Important also are the figures that are, in large part, driving the desperation that is making dangerous boat voyages from Indonesia the best option for those who have initiative. The most important figure would be 532. That is the exact number of people resettled from Indonesia in the nine years from 2001-2009. The highest annual figure in that period was 103. Seemingly understanding the way such a small resettlement quota was driving the demand for places on boats, in August 2010 the government announced an increase in the number of resettlement places from Indonesia to 500 each year from 2011. True to its word, in 2010-11 we did indeed resettle 480 people residing in Indonesia. But then something changed. In the first six months of 2012, as the number of boat arrivals started to soar, we resettled just 61 people in total, despite the fact there were 1,200 recognised refugees ready to leave. On top of that, in the first three months of 2012, the figure was just 17.

Perhaps the most interesting thing to learn is our own history. In this case, there is a great lesson you really need to know about. It turns out that a generation ago, we had another asylum seeker crisis in our region. Yet we managed to demonstrate genuine human compassion towards refugees while participating in an orderly process which helped resolved the crisis fairly quickly. Between 1978 and 1985, there was bi-lateral political support for a significant resettlement of Vietnamese refugees from a conflict we were intimately involved in. In those seven years, we granted over 109,000 visas. The increase in visa numbers started just as the number of boat arrivals increased. Arrivals peaked at 868 people in 1977, and thereafter it dropped dramatically, just as resettlement figures were increased. By 1982, there were no boat arrivals whatsoever. It stayed that way for seven years. This pro-active approach helped end the boats. A point Malcolm Fraser (the man responsible for the solution) made to the expert panel in July 2012.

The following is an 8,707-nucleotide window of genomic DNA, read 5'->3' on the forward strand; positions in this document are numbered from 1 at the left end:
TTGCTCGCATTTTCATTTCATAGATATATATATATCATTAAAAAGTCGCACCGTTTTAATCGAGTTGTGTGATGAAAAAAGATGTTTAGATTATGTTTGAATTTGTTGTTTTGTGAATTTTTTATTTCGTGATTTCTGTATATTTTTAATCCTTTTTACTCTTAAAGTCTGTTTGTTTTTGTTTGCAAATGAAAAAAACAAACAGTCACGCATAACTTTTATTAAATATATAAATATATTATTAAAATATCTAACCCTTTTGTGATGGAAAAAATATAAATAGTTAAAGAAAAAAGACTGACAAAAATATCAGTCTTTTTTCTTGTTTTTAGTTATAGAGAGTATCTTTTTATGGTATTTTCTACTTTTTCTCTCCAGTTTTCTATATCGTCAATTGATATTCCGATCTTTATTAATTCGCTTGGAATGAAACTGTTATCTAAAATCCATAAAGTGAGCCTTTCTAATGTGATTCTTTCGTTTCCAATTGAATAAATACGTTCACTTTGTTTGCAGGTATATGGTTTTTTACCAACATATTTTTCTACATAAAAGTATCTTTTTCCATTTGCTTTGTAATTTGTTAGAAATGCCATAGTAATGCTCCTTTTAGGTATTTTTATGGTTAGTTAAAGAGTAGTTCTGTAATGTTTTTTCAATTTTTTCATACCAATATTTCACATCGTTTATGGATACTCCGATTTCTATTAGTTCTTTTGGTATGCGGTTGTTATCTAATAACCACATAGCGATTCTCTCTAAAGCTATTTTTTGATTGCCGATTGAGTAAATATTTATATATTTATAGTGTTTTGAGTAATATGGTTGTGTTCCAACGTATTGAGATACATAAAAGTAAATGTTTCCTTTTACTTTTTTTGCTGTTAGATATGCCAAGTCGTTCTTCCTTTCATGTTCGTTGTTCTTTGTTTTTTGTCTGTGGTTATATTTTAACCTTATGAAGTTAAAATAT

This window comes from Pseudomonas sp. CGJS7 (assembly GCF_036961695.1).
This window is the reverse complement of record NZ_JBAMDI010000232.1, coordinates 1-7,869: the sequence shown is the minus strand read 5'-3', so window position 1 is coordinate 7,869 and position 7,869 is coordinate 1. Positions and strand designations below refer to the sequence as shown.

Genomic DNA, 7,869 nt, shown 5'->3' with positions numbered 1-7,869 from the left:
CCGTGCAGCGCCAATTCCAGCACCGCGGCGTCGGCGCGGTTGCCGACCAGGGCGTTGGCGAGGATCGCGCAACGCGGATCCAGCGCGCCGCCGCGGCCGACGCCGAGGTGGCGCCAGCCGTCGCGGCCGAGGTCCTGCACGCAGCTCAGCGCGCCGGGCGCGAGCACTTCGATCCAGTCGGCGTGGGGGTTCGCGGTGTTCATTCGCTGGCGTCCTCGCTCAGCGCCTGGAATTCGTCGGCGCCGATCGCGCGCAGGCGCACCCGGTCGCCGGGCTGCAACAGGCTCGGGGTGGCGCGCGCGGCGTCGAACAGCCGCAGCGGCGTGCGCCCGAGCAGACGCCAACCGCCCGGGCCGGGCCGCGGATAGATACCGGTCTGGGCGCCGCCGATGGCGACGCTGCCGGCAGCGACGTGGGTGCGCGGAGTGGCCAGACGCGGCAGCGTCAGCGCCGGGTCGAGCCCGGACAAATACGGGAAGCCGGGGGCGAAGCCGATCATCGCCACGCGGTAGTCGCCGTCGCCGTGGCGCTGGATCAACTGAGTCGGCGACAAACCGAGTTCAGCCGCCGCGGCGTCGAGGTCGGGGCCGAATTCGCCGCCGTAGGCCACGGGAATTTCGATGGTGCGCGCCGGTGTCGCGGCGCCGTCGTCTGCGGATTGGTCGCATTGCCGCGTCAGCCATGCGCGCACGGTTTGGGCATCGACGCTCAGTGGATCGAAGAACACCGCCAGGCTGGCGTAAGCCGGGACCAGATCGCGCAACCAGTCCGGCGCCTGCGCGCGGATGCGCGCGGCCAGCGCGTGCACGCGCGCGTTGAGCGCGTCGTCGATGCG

Yes, the current situation is not exactly the same as the one during Fraser's time. There are notable differences, for sure. But I suggest that the bulk of Australians are ignorant to most of the concepts and facts presented above. Some of this is excusable. But armed with this knowledge, a possible, if partial, strategy suggests itself.

Why does this matter? Well, because of numbers like 213. That is the number that Angus Houston gave to the Parliamentary Joint Committee on Human Rights on 17 December 2012. It is the number of known deaths at sea on leaky boats since the expert panel delivered its report in August 2012.

In some cases, ignorance is understandable and forgivable. But if you choose to express an opinion on an issue such as this one or else it materially affects the way you intend to vote, then you have a responsibility to do the work. Failing to do so is what many call "wilful blindness".

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About the Author

Henry Lebovic recently completed a Masters in Peace and Conflict Studies at the University of Sydney, where he won the Gordon Rodley prize for 2011 for the greatest proficiency amongst Masters students in that year. He is a freelance writer on social issues.

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Creative Commons LicenseThis work is licensed under a Creative Commons License.